At first Prisca refused to take her daughter to the Allada hospital even though she was concerned about the size of her lesions. Health staff and a doctor from Allada visited Prisca and attempted to change her mind, but she did not agree, stating she had no one to look after her other young children. She did not feel secure leaving her children in the hands of her husband. She stated, “Seeking care at the district health center is possible because it does not prevent me from going about my business and ensuring the well-being of everyone. Leaving the house for who knows how long, that is simply not possible.”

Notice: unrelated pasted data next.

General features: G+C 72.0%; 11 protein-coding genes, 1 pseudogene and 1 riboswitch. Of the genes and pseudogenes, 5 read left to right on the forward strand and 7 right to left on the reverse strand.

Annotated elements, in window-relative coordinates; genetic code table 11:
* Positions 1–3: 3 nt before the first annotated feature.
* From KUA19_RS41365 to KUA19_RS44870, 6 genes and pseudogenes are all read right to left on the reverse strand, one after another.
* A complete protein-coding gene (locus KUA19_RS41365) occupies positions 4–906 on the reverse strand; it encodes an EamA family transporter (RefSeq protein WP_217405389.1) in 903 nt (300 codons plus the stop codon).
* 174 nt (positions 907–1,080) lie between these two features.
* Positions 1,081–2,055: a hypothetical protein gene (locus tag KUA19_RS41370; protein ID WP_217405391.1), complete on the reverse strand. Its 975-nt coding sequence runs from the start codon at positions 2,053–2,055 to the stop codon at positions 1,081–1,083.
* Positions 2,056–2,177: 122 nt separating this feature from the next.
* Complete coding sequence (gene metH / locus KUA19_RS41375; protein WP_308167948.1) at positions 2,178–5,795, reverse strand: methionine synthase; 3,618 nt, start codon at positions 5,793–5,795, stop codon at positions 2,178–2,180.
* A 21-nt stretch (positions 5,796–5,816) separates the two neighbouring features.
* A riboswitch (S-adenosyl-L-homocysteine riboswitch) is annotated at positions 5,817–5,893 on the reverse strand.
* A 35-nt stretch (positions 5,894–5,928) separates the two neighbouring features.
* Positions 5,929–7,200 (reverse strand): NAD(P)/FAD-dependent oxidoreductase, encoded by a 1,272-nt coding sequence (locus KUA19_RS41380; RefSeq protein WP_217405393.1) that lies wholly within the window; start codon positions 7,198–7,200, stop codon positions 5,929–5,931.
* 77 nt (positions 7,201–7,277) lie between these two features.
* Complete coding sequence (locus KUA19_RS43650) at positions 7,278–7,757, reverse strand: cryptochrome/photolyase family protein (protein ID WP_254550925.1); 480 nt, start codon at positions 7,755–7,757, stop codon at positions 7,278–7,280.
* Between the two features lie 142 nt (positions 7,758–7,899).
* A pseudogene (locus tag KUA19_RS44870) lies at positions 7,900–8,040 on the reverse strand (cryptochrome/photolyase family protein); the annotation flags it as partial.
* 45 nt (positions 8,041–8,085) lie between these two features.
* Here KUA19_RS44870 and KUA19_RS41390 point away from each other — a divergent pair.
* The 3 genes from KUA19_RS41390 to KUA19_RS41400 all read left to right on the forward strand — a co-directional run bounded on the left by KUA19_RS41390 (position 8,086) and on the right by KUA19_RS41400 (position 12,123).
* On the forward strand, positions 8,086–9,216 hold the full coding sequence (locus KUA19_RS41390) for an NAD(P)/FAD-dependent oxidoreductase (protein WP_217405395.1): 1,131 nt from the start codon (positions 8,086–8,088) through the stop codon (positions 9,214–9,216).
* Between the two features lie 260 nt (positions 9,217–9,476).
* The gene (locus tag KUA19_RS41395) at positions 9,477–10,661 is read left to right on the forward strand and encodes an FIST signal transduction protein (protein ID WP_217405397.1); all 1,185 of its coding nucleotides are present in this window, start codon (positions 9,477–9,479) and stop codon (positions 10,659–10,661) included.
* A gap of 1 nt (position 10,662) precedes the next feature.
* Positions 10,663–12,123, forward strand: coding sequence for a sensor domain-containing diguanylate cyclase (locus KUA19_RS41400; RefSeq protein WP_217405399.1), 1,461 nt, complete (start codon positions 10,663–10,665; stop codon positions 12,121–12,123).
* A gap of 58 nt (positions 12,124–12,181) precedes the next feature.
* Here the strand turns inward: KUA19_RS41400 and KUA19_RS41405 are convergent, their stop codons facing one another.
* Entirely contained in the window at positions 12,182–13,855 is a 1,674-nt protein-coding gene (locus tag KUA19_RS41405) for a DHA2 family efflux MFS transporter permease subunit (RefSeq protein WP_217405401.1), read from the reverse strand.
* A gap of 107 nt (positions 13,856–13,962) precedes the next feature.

A few days later, a social worker from the hospital returned to Prisca’s house and offered to look after her daughter while in the hospital if no family member could accompany her. Prisca spoke to her husband, who agreed to allow their daughter to go to the hospital as long as significant cost was not involved. After two days of treatment at the hospital, however, Prisca returned and took her daughter home. When interviewed as to why she did so, the mother stated that her heart would not allow her to leave her daughter in the hands of an unknown woman. She went on to note: “I prefer that my daughter continue with the bandaging at the district health center even if this is not the best treatment. Some infirmity may result, but it is better than the total destruction of all members of my house.” She then when on to state: “When it comes to sickness only a mother can comfort and care for a child properly. In the hands of someone my daughter does not know, she is likely to suffer. How can I have a quiet heart at home worrying about her?”